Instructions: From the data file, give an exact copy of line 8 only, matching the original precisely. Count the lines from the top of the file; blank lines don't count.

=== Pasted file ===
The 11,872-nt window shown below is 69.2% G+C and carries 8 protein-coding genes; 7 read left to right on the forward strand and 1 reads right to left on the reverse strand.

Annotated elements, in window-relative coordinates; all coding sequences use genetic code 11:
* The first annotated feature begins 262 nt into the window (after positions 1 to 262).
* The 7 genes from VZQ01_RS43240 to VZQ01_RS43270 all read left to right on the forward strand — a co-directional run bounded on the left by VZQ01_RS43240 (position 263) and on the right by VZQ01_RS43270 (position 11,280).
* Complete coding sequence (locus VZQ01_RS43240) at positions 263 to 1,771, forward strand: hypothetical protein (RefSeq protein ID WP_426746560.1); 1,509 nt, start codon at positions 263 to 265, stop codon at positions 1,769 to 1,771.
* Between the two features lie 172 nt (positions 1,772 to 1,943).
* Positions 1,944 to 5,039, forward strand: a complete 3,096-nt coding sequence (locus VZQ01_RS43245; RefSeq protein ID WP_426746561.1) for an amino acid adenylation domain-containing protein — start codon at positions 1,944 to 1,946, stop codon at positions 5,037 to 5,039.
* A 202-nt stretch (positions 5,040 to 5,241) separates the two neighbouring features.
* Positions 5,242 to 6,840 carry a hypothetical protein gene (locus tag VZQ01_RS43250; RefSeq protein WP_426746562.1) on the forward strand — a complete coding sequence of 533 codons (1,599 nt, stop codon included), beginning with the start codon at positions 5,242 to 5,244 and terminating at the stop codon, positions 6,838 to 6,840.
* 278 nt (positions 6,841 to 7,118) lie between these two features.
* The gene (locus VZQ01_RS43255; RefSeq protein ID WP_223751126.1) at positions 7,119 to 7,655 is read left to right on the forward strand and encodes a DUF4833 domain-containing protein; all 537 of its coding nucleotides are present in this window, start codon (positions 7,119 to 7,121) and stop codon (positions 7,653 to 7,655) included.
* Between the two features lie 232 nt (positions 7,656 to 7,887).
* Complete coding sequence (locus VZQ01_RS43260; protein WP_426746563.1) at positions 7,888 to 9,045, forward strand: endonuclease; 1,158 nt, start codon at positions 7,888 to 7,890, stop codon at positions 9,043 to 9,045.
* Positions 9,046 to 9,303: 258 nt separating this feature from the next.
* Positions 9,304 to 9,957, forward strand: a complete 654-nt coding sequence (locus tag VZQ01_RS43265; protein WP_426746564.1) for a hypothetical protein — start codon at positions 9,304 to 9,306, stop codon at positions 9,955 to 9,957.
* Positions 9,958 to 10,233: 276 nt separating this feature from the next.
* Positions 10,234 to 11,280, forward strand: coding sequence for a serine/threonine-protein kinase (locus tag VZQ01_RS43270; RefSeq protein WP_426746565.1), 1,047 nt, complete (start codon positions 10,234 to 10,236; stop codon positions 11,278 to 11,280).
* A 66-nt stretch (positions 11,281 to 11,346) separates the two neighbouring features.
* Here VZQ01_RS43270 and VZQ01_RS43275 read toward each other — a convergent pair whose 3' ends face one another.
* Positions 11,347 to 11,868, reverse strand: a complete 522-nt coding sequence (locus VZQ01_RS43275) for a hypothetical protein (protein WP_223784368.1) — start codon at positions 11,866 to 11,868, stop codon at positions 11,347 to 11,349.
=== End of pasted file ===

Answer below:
* A 202-nt stretch (positions 5,040 to 5,241) separates the two neighbouring features.